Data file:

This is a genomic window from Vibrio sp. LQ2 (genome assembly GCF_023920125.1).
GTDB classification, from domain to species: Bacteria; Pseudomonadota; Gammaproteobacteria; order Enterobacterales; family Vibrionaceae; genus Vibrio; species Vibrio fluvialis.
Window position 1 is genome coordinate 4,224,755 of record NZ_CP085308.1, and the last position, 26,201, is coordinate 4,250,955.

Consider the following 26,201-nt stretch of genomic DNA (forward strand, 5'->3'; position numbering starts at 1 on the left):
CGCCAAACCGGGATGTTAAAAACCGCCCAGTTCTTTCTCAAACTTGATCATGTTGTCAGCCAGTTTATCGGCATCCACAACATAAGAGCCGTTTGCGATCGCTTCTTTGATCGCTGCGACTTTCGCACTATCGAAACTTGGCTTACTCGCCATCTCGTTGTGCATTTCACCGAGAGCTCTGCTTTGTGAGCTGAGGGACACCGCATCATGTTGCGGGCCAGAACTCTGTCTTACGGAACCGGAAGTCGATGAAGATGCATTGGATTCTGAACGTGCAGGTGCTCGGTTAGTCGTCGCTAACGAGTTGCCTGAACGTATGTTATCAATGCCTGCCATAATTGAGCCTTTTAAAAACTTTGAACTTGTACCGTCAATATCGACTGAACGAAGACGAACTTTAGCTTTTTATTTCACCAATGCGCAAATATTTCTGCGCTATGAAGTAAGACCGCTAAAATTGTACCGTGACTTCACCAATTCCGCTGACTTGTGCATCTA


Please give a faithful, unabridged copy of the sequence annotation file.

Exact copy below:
This is a genomic window from Vibrio sp. LQ2 (genome assembly GCF_023920125.1).
GTDB classification, from domain to species: Bacteria; Pseudomonadota; Gammaproteobacteria; order Enterobacterales; family Vibrionaceae; genus Vibrio; species Vibrio fluvialis.
Window position 1 is genome coordinate 4,224,755 of record NZ_CP085308.1, and the last position, 26,201, is coordinate 4,250,955.

Consider the following 26,201-nt stretch of genomic DNA (forward strand, 5'->3'; position numbering starts at 1 on the left):
CGCCAAACCGGGATGTTAAAAACCGCCCAGTTCTTTCTCAAACTTGATCATGTTGTCAGCCAGTTTATCGGCATCCACAACATAAGAGCCGTTTGCGATCGCTTCTTTGATCGCTGCGACTTTCGCACTATCGAAACTTGGCTTACTCGCCATCTCGTTGTGCATTTCACCGAGAGCTCTGCTTTGTGAGCTGAGGGACACCGCATCATGTTGCGGGCCAGAACTCTGTCTTACGGAACCGGAAGTCGATGAAGATGCATTGGATTCTGAACGTGCAGGTGCTCGGTTAGTCGTCGCTAACGAGTTGCCTGAACGTATGTTATCAATGCCTGCCATAATTGAGCCTTTTAAAAACTTTGAACTTGTACCGTCAATATCGACTGAACGAAGACGAACTTTAGCTTTTTATTTCACCAATGCGCAAATATTTCTGCGCTATGAAGTAAGACCGCTAAAATTGTACCGTGACTTCACCAATTCCGCTGACTTGTGCATCTA